We can stop the cycle of new variants continuing indefinitely with a pandemic vaccine pool

Without it we could face further delays in the global rollout and risk the gulf between the vaccine haves and have nots widening.

© UNICEF/UN0579046/Kanobana
© UNICEF/UN0579046/Kanobana


If the first year of the pandemic was characterised by panic and fear, then the second year was marked by hope and division; the hope that vaccines would bring an end to the suffering and the division between those with access to jabs and those without.

With Covax, the global vaccine-sharing and distribution initiative, now reaching the historic milestone of delivering a billion doses, there is fresh hope that the third year of the pandemic will mark a turning point, where we finally come together to beat this virus globally.

However, in the face of omicron, that won’t happen if we allow demand for third or even fourth doses to once again disrupt global vaccine supplies.

That would unravel the progress we’ve made and instead widen the vaccine equity gap, with the 3.2 billion people who have still not received their first shot falling even further behind. This would take us into dangerous territory, prolonging the global crisis and potentially undermining the effectiveness of Covid-19 vaccines.

This would not only risk the emergence of dangerous new variants that are even better at evading vaccines, but it could actually encourage it, by perpetuating the perfect conditions for them to do so.

While the biological mutations that lead to new variants are random, the factors that influence their success are not. Just as the speed at which a variant is capable of spreading can determine whether it outcompetes other variants, so too will its ability to evade vaccines. 

And if vaccination coverage is low enough to allow a virus to spread unencumbered, this will not only give it opportunity to mutate in ways that make it more transmissible and harmful, but also lead to variants that are better at evading vaccines. That is essentially the situation we are now in.

With omicron it looks like we got relatively lucky. Its increased ability to evade immunity, means that two doses are far less effective at preventing infection and mild disease, but they do still provide significant protection against severe disease, hospitalisation or death.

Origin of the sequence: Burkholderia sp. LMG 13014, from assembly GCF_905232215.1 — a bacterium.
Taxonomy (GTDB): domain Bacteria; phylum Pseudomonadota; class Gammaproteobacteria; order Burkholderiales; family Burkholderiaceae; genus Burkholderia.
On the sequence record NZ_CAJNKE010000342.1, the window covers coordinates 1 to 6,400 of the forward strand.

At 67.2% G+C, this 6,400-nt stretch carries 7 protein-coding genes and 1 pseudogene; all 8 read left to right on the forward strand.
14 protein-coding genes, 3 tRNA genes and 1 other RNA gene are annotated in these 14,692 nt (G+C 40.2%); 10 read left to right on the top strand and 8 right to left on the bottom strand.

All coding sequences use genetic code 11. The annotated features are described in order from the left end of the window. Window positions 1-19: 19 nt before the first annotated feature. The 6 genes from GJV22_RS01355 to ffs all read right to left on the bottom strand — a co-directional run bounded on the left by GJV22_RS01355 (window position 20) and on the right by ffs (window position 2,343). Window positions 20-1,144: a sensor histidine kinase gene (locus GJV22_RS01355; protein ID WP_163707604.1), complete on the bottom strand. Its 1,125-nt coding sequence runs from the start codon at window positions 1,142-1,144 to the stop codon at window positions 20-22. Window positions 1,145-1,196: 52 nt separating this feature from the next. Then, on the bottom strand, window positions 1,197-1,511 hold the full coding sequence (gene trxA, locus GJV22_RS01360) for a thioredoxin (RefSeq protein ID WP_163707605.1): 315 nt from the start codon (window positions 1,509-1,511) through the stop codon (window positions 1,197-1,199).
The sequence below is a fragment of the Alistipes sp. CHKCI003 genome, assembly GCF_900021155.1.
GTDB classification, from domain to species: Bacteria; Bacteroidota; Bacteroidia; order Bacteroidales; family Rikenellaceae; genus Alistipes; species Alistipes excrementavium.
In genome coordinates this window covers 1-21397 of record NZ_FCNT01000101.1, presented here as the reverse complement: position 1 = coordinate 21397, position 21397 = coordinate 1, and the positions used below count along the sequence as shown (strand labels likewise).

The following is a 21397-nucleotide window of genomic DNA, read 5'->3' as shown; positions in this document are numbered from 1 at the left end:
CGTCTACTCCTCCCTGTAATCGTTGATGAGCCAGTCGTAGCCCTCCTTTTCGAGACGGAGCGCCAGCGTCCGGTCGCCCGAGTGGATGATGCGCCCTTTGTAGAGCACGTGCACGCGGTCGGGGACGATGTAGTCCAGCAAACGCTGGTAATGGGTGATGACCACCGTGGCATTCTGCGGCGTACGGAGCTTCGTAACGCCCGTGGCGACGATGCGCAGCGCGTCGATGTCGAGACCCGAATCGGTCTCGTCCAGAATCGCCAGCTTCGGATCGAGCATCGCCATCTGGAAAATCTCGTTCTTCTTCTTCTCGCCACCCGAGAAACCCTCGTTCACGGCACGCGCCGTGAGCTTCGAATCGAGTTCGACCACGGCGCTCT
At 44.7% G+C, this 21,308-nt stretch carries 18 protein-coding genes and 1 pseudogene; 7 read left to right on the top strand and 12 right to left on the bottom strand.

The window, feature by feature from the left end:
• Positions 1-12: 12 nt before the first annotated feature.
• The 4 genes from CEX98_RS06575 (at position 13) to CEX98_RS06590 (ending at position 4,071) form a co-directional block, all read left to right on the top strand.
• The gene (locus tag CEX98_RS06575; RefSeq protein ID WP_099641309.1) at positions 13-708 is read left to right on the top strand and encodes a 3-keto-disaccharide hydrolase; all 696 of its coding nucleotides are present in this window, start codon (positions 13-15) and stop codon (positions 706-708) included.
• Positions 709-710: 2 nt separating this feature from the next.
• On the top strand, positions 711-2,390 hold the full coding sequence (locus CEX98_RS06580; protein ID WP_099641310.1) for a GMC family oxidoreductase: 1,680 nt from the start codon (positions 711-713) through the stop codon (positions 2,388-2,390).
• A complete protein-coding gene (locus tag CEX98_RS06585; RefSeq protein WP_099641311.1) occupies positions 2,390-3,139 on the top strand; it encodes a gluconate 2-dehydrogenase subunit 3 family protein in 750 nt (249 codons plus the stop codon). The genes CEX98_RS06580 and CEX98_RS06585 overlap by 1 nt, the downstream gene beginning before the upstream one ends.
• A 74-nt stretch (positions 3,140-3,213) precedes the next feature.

And booster doses provide even more protection which is why governments are racing to deploy them.

But until we address the global disparities in vaccine distribution, we are tempting fate that the next variant of concern – be it pi, rho, sigma or tao – will render third, fourth or even fifth doses less effective.

While omicron is milder, its increased transmissibility means hospital admissions are on the rise again. That’s partly because of the speed at which it is spreading and because there are still large numbers of unvaccinated people – even in countries with relatively high coverage. But crucially, it is also because omicron is better at evading immunity than previous variants.

There is a risk of this happening with any vaccination effort, but the difference with Covid-19 is both the scale of the outbreak, and the inadequacy of the response. With at least 300 million infections so far, the virus has had – and continues to have – ample opportunity to mutate, making new variants more likely to appear. 

At the same time, despite more than 190 governments throwing their support behind Covax, many have not made vaccines as globally available as expected, focusing on domestic needs first. This has delayed the global response and essentially given the virus the opportunity to mutate further.

Despite the frustrating vaccine hoarding and export restrictions it has faced, Covax has now made up considerable ground, exceeding its 2021 targets of allocating 950 million doses to lower-income countries that would have otherwise struggled to get jabs. This is enough, on average, for these countries to protect those most at risk, such as health care workers and vulnerable people.

Over the next few months we should be able to work with countries to fully meet their needs. However, at the same time, the rollout in higher-income countries has further accelerated and widened the access gap.

To protect against this Covax is calling on governments to support the creation of a pandemic vaccine pool, a buffer to protect its supply in the face of any bottlenecks and meet the emerging needs of countries. Without this, we could face further delays in the global rollout and risk the gulf between the vaccine haves and have nots widening. This would allow the pandemic and the cycle of new variants to continue indefinitely.

The only way to avoid this is through equitable access. This week’s billionth dose milestone proves that Covax can make this possible, and with more than four billion doses allocated through 2022, along with new vaccines added to its supply from Novavax and Clover, it should also be able to return to its original model of relying mostly on its own supplies, rather than on donations.

We have proven that Covax works. But if we can get this vaccine pool in place by the end of March then this year may finally be the one where we meet every country’s needs, close the vaccine equity gap and finally start to stifle this virus. The best way to protect against the next variant is by preventing it in the first place. We can only do that by getting first and second doses out to the billions of people who currently have no protection at all.


Dr Seth Berkley is CEO of Gavi, the Vaccine Alliance, a co-founder of the COVAX scheme.


This article was originally published by The Telegraph on 19 January 2022.